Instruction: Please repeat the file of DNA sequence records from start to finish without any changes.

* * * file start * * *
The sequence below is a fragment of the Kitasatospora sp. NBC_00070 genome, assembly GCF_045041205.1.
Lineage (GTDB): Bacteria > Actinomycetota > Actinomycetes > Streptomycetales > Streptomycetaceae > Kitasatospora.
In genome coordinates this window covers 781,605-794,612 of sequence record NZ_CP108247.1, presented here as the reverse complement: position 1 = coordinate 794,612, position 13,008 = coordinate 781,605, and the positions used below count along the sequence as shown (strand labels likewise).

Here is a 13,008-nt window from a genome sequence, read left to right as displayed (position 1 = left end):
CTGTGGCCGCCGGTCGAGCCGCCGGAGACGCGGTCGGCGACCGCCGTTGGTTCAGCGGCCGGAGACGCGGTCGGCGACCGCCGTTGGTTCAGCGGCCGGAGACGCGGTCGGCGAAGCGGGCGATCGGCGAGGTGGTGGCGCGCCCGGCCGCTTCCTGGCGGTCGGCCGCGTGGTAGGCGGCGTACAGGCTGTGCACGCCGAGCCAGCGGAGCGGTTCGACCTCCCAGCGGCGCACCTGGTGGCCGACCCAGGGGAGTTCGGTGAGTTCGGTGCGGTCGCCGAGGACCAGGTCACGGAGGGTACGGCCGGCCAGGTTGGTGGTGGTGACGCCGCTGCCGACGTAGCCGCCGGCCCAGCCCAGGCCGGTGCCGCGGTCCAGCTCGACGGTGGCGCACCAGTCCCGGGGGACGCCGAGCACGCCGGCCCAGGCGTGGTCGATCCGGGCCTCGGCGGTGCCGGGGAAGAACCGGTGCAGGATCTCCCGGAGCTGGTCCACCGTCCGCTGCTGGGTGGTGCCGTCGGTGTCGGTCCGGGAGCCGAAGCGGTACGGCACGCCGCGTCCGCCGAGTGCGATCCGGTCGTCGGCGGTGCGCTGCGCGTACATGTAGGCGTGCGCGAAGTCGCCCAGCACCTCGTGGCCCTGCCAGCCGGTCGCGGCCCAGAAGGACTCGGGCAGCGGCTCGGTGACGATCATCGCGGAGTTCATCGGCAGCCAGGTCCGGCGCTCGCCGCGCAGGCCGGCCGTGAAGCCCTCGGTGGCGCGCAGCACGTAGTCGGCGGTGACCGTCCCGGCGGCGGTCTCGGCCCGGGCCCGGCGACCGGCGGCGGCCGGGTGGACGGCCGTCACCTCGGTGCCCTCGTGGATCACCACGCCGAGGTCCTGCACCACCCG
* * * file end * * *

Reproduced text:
The sequence below is a fragment of the Kitasatospora sp. NBC_00070 genome, assembly GCF_045041205.1.
Lineage (GTDB): Bacteria > Actinomycetota > Actinomycetes > Streptomycetales > Streptomycetaceae > Kitasatospora.
In genome coordinates this window covers 781,605-794,612 of sequence record NZ_CP108247.1, presented here as the reverse complement: position 1 = coordinate 794,612, position 13,008 = coordinate 781,605, and the positions used below count along the sequence as shown (strand labels likewise).

Here is a 13,008-nt window from a genome sequence, read left to right as displayed (position 1 = left end):
CTGTGGCCGCCGGTCGAGCCGCCGGAGACGCGGTCGGCGACCGCCGTTGGTTCAGCGGCCGGAGACGCGGTCGGCGACCGCCGTTGGTTCAGCGGCCGGAGACGCGGTCGGCGAAGCGGGCGATCGGCGAGGTGGTGGCGCGCCCGGCCGCTTCCTGGCGGTCGGCCGCGTGGTAGGCGGCGTACAGGCTGTGCACGCCGAGCCAGCGGAGCGGTTCGACCTCCCAGCGGCGCACCTGGTGGCCGACCCAGGGGAGTTCGGTGAGTTCGGTGCGGTCGCCGAGGACCAGGTCACGGAGGGTACGGCCGGCCAGGTTGGTGGTGGTGACGCCGCTGCCGACGTAGCCGCCGGCCCAGCCCAGGCCGGTGCCGCGGTCCAGCTCGACGGTGGCGCACCAGTCCCGGGGGACGCCGAGCACGCCGGCCCAGGCGTGGTCGATCCGGGCCTCGGCGGTGCCGGGGAAGAACCGGTGCAGGATCTCCCGGAGCTGGTCCACCGTCCGCTGCTGGGTGGTGCCGTCGGTGTCGGTCCGGGAGCCGAAGCGGTACGGCACGCCGCGTCCGCCGAGTGCGATCCGGTCGTCGGCGGTGCGCTGCGCGTACATGTAGGCGTGCGCGAAGTCGCCCAGCACCTCGTGGCCCTGCCAGCCGGTCGCGGCCCAGAAGGACTCGGGCAGCGGCTCGGTGACGATCATCGCGGAGTTCATCGGCAGCCAGGTCCGGCGCTCGCCGCGCAGGCCGGCCGTGAAGCCCTCGGTGGCGCGCAGCACGTAGTCGGCGGTGACCGTCCCGGCGGCGGTCTCGGCCCGGGCCCGGCGACCGGCGGCGGCCGGGTGGACGGCCGTCACCTCGGTGCCCTCGTGGATCACCACGCCGAGGTCCTGCACCACCCG